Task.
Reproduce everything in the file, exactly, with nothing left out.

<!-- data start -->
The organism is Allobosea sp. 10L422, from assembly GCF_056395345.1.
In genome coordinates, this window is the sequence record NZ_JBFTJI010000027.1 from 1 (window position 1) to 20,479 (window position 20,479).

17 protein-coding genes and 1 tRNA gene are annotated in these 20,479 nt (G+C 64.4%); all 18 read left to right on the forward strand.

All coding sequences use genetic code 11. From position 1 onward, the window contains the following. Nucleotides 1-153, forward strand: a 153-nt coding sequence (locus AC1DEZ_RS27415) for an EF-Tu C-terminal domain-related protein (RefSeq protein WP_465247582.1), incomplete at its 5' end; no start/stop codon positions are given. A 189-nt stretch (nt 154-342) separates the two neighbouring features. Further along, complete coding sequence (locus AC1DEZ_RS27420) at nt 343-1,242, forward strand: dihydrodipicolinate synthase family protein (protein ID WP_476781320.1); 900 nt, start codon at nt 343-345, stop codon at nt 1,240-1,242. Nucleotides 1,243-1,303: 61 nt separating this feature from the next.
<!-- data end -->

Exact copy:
The organism is Allobosea sp. 10L422, from assembly GCF_056395345.1.
In genome coordinates, this window is the sequence record NZ_JBFTJI010000027.1 from 1 (window position 1) to 20,479 (window position 20,479).

17 protein-coding genes and 1 tRNA gene are annotated in these 20,479 nt (G+C 64.4%); all 18 read left to right on the forward strand.

All coding sequences use genetic code 11. From position 1 onward, the window contains the following. Nucleotides 1-153, forward strand: a 153-nt coding sequence (locus AC1DEZ_RS27415) for an EF-Tu C-terminal domain-related protein (RefSeq protein WP_465247582.1), incomplete at its 5' end; no start/stop codon positions are given. A 189-nt stretch (nt 154-342) separates the two neighbouring features. Further along, complete coding sequence (locus AC1DEZ_RS27420) at nt 343-1,242, forward strand: dihydrodipicolinate synthase family protein (protein ID WP_476781320.1); 900 nt, start codon at nt 343-345, stop codon at nt 1,240-1,242. Nucleotides 1,243-1,303: 61 nt separating this feature from the next.